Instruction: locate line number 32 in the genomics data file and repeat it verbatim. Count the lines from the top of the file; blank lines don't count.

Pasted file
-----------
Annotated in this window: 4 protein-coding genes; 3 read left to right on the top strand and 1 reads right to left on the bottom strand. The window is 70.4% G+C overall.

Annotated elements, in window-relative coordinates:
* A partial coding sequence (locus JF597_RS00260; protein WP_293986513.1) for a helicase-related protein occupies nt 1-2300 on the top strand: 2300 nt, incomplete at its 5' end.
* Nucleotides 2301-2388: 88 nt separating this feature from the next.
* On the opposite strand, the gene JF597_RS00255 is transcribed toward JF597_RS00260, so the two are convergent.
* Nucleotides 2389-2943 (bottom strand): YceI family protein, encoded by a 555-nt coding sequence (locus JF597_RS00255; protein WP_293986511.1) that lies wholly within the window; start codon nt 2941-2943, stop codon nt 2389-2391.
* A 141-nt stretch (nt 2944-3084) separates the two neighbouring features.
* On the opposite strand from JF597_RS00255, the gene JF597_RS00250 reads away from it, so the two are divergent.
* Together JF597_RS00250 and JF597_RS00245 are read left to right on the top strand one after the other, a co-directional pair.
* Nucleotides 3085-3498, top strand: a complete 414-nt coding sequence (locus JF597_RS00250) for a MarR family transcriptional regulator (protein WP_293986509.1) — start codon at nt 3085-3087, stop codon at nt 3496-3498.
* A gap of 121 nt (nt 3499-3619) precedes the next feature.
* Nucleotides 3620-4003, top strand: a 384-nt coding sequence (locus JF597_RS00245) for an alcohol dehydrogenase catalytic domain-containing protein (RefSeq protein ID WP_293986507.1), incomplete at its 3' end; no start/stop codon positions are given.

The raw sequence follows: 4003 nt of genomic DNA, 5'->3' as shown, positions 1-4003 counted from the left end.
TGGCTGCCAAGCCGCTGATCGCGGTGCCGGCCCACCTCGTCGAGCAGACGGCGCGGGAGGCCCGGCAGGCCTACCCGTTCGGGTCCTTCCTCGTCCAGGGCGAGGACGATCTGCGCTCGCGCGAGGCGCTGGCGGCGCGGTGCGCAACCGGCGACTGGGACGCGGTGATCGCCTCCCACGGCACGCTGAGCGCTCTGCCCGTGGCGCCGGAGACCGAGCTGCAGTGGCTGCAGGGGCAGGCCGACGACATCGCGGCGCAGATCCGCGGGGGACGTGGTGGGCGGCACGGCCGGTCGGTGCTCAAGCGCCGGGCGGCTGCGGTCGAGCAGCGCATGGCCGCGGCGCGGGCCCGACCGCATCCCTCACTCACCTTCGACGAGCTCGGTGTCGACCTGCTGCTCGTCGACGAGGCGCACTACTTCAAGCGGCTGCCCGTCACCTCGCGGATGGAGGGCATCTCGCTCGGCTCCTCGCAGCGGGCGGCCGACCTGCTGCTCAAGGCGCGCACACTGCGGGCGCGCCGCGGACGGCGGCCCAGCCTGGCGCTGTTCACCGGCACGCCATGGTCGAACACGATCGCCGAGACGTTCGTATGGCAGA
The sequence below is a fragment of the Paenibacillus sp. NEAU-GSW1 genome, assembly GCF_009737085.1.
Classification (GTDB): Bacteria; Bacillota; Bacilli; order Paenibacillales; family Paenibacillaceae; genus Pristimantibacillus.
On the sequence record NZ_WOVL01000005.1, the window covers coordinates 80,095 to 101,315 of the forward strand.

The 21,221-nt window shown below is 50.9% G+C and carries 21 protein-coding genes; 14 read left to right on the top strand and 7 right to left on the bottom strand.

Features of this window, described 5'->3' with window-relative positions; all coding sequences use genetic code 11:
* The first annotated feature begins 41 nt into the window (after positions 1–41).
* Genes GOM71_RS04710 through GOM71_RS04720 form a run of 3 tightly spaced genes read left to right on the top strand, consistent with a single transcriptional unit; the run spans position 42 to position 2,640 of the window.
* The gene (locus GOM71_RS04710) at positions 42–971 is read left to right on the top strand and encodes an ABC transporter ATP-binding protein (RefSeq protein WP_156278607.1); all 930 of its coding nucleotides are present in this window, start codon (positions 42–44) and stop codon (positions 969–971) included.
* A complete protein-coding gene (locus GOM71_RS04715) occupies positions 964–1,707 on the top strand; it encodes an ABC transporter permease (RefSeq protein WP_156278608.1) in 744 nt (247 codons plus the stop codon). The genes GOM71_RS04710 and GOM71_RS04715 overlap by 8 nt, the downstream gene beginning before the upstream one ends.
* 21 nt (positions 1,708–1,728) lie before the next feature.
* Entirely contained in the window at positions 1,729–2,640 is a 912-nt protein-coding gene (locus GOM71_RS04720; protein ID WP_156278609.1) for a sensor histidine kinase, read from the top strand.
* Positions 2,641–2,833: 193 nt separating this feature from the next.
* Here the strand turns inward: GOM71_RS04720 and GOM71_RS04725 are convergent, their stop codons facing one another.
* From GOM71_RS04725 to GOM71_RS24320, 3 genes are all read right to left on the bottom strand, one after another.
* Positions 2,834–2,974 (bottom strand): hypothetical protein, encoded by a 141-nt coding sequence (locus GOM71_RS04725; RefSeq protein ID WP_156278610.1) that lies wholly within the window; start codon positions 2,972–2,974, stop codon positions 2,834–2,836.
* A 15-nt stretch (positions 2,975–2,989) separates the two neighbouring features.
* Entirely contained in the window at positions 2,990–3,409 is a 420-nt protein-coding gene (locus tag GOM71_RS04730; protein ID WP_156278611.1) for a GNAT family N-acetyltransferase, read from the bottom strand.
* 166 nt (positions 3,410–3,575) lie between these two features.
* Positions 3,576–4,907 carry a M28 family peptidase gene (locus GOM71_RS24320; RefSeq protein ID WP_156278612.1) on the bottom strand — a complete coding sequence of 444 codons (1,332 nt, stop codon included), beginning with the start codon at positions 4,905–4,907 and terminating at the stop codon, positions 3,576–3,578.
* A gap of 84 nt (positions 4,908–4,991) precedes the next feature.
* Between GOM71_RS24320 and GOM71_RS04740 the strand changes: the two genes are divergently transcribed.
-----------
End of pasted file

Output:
* 166 nt (positions 3,410–3,575) lie between these two features.